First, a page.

The Shire Horse - Horse breeds, horse breeding and types of horse.   
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Champion Stallion Toc Hill Sir Alfred owned by J. R. Richardson, S. Yorkshire, UK
 The Shire Horse

The Shire Horse is the most numerous and largest of the heavy horses found in Great Britain. The recognised colours in the breed are black, bay, brown and grey. The height of the stallions should be 17.2 hands at maturity with mares a hand smaller. However, many of the leading prizewinners are up to and over 18.00 hands. The characteristic of the Shire is the nice silky feather on the legs, obtained from crossing with Clydesdales in the early 50's to alleviate the grease problems in the older type Shire. More recently the market pressures are wanting white legs to make the best use of the action and presence of the breed in the show ring, particularly in turnout classes.

The history of the breed goes back to the medieval "Great Horse" used in time of war to carry knights in armour weighing up to 400lbs. In the 1800's the horse was to become the main power in agriculture and commerce particularly the docks and railways. For this they required massive horses with great muscular strength. In 1878 a selection of the best types of heavy horse was made from the old English carthorse and the Shire Horse Society was formed. The marshy fen counties of Lincolnshire and Cambridgeshire laid claim to having exerted the earliest beneficial influence upon the breed and it was from these counties that sales were first made for the improvement of the draft horse all over England. Leicestershire, Staffordshire and Derbyshire were the first to benefit from these counties and thus the Shire slowly spread over virtually the whole of England.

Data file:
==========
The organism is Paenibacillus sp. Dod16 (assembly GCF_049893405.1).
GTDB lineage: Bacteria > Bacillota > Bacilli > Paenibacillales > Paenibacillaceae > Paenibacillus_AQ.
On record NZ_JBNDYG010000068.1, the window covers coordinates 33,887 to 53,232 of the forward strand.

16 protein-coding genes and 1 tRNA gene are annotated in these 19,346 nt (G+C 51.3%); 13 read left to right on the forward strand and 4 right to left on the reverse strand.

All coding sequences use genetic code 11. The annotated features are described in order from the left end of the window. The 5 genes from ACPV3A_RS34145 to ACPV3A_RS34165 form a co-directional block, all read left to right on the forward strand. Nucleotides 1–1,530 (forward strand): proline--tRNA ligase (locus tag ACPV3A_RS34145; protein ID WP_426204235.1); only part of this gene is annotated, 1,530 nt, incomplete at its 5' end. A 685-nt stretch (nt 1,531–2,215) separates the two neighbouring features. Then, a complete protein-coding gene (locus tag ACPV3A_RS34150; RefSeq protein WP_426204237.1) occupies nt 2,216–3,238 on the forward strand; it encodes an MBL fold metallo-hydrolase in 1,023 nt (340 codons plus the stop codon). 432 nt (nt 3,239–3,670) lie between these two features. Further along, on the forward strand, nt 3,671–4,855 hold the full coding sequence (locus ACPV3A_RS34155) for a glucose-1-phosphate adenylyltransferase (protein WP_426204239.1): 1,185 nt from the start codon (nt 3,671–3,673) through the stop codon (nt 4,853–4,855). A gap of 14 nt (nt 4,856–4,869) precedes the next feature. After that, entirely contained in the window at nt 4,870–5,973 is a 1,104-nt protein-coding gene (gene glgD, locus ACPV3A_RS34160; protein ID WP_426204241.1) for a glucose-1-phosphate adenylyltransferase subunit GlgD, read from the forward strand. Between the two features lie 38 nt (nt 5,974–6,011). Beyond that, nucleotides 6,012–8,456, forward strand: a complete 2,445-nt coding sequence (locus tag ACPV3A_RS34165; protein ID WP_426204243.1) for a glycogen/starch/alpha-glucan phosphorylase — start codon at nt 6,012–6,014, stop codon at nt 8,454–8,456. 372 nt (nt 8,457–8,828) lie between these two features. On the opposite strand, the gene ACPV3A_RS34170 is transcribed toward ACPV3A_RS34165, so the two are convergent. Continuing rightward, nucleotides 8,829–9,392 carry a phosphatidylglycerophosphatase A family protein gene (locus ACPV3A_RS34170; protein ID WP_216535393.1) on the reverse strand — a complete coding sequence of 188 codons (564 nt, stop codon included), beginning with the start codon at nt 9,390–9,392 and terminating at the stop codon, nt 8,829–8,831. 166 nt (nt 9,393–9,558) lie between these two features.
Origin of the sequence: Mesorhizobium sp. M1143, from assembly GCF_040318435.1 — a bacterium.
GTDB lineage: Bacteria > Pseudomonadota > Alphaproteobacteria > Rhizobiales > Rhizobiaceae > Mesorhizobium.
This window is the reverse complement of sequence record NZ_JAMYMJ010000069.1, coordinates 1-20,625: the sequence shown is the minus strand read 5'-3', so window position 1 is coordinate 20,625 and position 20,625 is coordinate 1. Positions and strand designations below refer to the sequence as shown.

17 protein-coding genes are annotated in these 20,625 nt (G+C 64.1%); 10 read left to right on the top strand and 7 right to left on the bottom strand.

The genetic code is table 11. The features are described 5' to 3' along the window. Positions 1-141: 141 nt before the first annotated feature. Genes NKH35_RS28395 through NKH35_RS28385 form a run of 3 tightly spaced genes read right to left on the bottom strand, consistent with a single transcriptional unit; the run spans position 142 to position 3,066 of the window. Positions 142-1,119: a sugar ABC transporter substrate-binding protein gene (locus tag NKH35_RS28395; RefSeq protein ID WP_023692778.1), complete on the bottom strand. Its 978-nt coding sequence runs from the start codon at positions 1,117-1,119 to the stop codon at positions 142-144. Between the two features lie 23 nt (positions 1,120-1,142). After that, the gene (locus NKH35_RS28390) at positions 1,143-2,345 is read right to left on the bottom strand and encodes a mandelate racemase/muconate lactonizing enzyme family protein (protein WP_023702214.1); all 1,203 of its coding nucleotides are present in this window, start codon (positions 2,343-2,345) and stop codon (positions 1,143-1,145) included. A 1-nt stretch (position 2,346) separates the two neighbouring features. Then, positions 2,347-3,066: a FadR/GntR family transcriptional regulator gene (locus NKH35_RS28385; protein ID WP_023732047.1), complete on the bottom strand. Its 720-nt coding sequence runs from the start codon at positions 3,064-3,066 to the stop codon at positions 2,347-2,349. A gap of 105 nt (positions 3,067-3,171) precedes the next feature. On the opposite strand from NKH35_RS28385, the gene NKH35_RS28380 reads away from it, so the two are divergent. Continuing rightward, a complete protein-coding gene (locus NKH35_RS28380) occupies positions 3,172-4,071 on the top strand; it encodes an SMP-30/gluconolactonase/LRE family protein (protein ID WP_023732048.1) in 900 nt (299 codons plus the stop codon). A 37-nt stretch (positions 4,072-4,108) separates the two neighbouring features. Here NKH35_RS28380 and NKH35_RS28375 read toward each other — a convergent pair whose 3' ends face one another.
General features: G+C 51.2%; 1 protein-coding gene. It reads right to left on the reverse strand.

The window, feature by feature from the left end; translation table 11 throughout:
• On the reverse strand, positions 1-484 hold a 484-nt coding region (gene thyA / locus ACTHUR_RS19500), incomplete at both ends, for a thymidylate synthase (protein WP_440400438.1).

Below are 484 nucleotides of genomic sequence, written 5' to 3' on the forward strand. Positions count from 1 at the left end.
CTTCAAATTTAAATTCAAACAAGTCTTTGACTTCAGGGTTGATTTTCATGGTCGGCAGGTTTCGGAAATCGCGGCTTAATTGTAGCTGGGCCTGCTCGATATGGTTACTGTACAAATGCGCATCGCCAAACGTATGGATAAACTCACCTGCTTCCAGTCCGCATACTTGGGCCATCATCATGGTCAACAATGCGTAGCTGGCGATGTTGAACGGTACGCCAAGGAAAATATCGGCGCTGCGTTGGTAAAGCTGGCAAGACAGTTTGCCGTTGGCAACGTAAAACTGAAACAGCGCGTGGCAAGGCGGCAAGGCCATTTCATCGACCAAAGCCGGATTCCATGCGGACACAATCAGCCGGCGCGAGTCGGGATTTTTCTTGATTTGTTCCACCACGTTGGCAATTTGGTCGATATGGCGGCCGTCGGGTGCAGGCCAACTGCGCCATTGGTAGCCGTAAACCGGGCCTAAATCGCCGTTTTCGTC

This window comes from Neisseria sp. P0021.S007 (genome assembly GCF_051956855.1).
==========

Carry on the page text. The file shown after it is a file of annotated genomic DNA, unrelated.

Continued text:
The horse and the Society continued to prosper up to the late 1930's when the tractor appeared on the farms. In the late 1950's and 1960's the level of registrations dropped to 80 a year and with only 16 stallions being used. The breed was in danger of being lost but due to the dedication of a few breeders, the threat was overcome and the breed prospered again. By the 1980's over 400 registrations were taking place annually and up to 100 stallions in use horse
Champion Mare Archid Rosemarie owned by A. Bull, Cheshire, UK
One of the reasons for this upsurge of interest was the introduction of stallion premiums, which are awarded at the annual breed show in March each year from monies given to the Society from the Horse Race Betting Levy Board. To this day over £35,000 a year is received. The other reason is the increase in markets particularly abroad. In recent years over 100 Shires per year are exported to all parts of the world. Active Societies have been formed in Germany, France, Holland, Canada, and the USA. The Society have taken horses and promoted the breed at shows on the continent and North America. As a result of which new markets have been found. These markets continue to prosper, with horses being exported to Sweden, Belgium, Holland, Germany and America.

To help breeders in far flung areas such as Australia, frozen semen has been used for AI with successful results.

This article and photographs were kindly provided by the Shire Horse Society
The Shire Horse Society  The membership of the Society stands at about 3,000 of which 1,000 are actively involved with horses. Supporting the Society are some 4 Local Societies. The Society organises an annual breed show in mid March at the East of England Showground, Peterbrough, where 250 horses may be seen both in-hand, pulling turnouts and in farriery competitions.

Further details on the breed, show, and membership from the Shire Horse Society, East of England Showground, Peterbrough, PE2 6XE Tel 01733 234451 - John Ward

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